Under Vista and newer Microsoft operating systems, the recycled bin has taken on a slightly different approach. The INFO2 and other similar reference files are no longer available. Instead it appears that there are two sets of files taking its place.
Research has indicated that when a file is moved to the recycle bin it gets its name changed by replacing the name with a $R followed by a random set of characters/digits, and then the appropriate extention. So myfile.doc might be replaced with $RABCDEF.doc. This appears to be the original deleted file.
Then a second reference file of about 544 characters is created beginning with a $I and followed by the same random characters as the original changed filename. So for the file above, the $I file would be: $IABCDEF.doc. This file contains some metadata about the original file. Taking the place of the INFO2 information. The data contained is the filesize, date and time of removal (very nice for forensic purposes), and the original filename (in UNICODE).
This setup of a second "reference" file for each deleted file is a nice touch. The RECYCLED_I program will scan the $I files, and produce a pipe delimeted (|) file containing the meta data within each $I file. This makes for an easy import into a spreadsheet or other analysis.
If the $R... files are also in the folder(s) searched, then the original file dates are added to additional columns at the end of each record. This allows you to import both the original name, deleted date, and the three original file time/dates into a spreadsheet. If the $R... file is not there, then the original filedate/time fields are blank.
First thing the user must do is to export or copy the $I files from the VISTA $Recycled bin to a location where they can be processed.
If you are using a forensic tool, such as X-WAYS or FTK, or any other, the recover/copy of the $I files should be an easy task. If you are on a live system, just copy the $I files using UPCOPY or some other forensic copy functionality.
Copy the files to a safe location for processing, then point the RECYCLEd_I program to the path (via the -p option) where these files now reside. And tell it via the -f (files) option which files to process. It will almost always be the -f $I*.* format.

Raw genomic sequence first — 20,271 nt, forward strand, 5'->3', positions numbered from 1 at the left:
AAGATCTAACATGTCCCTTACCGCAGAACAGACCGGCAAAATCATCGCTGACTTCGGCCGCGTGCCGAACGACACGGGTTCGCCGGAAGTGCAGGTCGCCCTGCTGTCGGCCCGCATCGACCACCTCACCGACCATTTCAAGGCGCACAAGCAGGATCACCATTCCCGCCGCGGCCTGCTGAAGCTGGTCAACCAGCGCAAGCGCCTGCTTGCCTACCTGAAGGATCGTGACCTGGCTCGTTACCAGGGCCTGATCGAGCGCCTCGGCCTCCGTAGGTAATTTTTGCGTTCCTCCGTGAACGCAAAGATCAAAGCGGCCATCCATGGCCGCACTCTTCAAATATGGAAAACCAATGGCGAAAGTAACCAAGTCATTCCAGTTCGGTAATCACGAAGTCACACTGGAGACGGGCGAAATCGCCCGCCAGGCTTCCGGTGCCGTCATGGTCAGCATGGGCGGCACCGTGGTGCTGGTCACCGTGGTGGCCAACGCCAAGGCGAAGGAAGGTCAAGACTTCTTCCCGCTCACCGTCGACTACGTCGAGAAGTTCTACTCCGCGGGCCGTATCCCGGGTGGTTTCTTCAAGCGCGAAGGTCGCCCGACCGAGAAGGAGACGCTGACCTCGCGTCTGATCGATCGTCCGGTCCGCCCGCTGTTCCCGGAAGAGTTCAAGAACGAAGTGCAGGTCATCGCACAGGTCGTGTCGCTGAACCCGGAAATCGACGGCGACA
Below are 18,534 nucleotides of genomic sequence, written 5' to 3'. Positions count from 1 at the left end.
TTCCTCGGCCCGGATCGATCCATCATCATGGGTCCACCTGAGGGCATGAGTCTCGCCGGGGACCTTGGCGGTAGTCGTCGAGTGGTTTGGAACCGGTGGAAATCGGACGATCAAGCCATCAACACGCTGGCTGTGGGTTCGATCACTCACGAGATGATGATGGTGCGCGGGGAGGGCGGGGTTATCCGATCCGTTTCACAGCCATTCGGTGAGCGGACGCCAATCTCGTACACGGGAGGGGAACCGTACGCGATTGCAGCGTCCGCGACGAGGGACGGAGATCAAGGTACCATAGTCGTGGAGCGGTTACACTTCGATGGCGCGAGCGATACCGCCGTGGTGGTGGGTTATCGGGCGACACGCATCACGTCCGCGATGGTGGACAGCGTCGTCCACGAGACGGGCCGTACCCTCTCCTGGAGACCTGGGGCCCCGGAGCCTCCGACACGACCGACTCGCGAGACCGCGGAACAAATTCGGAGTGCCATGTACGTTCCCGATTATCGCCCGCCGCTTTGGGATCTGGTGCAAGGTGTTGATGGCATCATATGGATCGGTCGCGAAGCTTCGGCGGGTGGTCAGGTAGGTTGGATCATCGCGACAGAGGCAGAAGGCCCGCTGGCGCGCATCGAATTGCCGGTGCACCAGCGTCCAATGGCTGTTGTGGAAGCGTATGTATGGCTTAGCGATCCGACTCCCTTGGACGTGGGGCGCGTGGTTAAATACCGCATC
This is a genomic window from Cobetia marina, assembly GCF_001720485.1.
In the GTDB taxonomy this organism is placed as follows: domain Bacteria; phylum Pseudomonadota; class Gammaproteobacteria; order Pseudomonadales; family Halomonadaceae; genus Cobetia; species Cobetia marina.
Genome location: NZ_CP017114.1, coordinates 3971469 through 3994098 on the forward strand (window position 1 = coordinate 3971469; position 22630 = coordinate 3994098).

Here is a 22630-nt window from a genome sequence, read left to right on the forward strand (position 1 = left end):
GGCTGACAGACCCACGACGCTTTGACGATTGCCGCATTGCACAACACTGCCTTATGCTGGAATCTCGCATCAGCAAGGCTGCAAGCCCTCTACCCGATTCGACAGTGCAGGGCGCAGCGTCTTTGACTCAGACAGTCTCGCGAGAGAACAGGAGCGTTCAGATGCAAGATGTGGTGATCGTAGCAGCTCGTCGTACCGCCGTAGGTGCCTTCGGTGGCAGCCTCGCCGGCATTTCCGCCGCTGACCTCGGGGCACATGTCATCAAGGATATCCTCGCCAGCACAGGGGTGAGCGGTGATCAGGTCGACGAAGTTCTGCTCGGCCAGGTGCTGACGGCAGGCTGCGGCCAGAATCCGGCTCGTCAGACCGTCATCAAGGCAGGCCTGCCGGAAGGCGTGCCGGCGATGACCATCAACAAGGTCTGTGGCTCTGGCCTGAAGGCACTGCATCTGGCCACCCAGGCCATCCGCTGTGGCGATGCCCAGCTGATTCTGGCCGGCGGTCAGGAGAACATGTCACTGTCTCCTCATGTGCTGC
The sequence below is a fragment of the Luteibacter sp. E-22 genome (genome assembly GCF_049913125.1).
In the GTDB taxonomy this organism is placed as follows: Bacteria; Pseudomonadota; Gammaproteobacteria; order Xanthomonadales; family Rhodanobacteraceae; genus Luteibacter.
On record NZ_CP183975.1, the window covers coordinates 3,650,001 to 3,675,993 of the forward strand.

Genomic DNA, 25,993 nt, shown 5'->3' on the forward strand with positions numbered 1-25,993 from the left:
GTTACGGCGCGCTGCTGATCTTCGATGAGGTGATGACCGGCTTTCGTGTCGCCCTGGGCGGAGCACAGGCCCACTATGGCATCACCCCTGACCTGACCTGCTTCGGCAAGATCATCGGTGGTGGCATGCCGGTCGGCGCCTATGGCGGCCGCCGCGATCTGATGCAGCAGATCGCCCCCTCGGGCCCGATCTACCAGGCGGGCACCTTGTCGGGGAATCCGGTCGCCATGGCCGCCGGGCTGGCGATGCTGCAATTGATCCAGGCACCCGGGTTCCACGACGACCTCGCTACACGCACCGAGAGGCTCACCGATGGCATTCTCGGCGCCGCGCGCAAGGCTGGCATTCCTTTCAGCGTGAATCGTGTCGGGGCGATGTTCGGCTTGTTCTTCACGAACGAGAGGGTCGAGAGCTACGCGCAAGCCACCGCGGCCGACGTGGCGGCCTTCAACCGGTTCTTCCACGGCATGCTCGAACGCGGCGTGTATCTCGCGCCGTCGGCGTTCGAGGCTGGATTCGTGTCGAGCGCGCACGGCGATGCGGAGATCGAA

RECYCLED_I then traverses the -p path pointed to, and finds the $I*.* files and processes them one at a time, extracting out the original filesize, date / time of deletion, and the original full path of the deleted file. It puts the data to the screen in a pipe (|) delimeted format. To get the data to a file, simple use command line redirection. (If you don't know what that is, you probably shouldn't be doing computer forensics).
Take the resulting file, and import to a spreadsheet, or reprocess as you see fit.
Currently there are only two acceptable and required options.
-p path: Include the path to the folder where the $I files are being held.
-f filetype: This is the filetype (usually $I*.*) that you want the program to process. This filetype option, makes sure that only the $I files are processed, just in case other files are in the folder pointed to. Make sure all the $I files are of the correct format. No check is made to see that the files are of the correct content or format.
The most practical command line is:
c:>recycled_i -p path_to_the_$I_files -f $I*.*or if you want the output to a file:
c:>recycled_i -p path_to_the_$I_files -f $I*.* > outputfile.txt
c:>recycled_i -p path_to_the_$I_files -f $I*.* >> outputfile.txt
when asked: use your e-mail address as the password.
Feedback is appreciated. dm at dmares dot com